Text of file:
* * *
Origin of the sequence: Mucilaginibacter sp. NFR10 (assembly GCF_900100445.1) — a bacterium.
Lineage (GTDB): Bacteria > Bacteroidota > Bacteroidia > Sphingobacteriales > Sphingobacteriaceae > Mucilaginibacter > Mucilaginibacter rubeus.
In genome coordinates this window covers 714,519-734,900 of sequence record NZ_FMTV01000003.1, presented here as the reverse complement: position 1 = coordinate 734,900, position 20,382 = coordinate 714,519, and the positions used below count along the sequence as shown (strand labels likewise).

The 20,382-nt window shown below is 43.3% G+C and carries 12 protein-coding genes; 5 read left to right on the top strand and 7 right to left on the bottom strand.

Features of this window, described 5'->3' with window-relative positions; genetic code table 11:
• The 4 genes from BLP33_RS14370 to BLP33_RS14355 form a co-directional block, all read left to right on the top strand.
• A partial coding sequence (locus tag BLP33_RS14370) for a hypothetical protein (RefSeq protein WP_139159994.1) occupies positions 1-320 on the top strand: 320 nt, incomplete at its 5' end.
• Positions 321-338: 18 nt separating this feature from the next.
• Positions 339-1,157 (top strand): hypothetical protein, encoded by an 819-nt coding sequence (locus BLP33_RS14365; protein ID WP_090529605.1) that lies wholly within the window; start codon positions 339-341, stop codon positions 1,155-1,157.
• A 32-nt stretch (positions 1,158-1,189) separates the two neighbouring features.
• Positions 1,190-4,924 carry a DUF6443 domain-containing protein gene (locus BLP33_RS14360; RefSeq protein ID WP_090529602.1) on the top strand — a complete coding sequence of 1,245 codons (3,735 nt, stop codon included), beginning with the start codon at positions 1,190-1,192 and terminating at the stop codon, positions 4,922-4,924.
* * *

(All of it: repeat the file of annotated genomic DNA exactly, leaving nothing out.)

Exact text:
Origin of the sequence: Mucilaginibacter sp. NFR10 (assembly GCF_900100445.1) — a bacterium.
Lineage (GTDB): Bacteria > Bacteroidota > Bacteroidia > Sphingobacteriales > Sphingobacteriaceae > Mucilaginibacter > Mucilaginibacter rubeus.
In genome coordinates this window covers 714,519-734,900 of sequence record NZ_FMTV01000003.1, presented here as the reverse complement: position 1 = coordinate 734,900, position 20,382 = coordinate 714,519, and the positions used below count along the sequence as shown (strand labels likewise).

The 20,382-nt window shown below is 43.3% G+C and carries 12 protein-coding genes; 5 read left to right on the top strand and 7 right to left on the bottom strand.

Features of this window, described 5'->3' with window-relative positions; genetic code table 11:
• The 4 genes from BLP33_RS14370 to BLP33_RS14355 form a co-directional block, all read left to right on the top strand.
• A partial coding sequence (locus tag BLP33_RS14370) for a hypothetical protein (RefSeq protein WP_139159994.1) occupies positions 1-320 on the top strand: 320 nt, incomplete at its 5' end.
• Positions 321-338: 18 nt separating this feature from the next.
• Positions 339-1,157 (top strand): hypothetical protein, encoded by an 819-nt coding sequence (locus BLP33_RS14365; protein ID WP_090529605.1) that lies wholly within the window; start codon positions 339-341, stop codon positions 1,155-1,157.
• A 32-nt stretch (positions 1,158-1,189) separates the two neighbouring features.
• Positions 1,190-4,924 carry a DUF6443 domain-containing protein gene (locus BLP33_RS14360; RefSeq protein ID WP_090529602.1) on the top strand — a complete coding sequence of 1,245 codons (3,735 nt, stop codon included), beginning with the start codon at positions 1,190-1,192 and terminating at the stop codon, positions 4,922-4,924.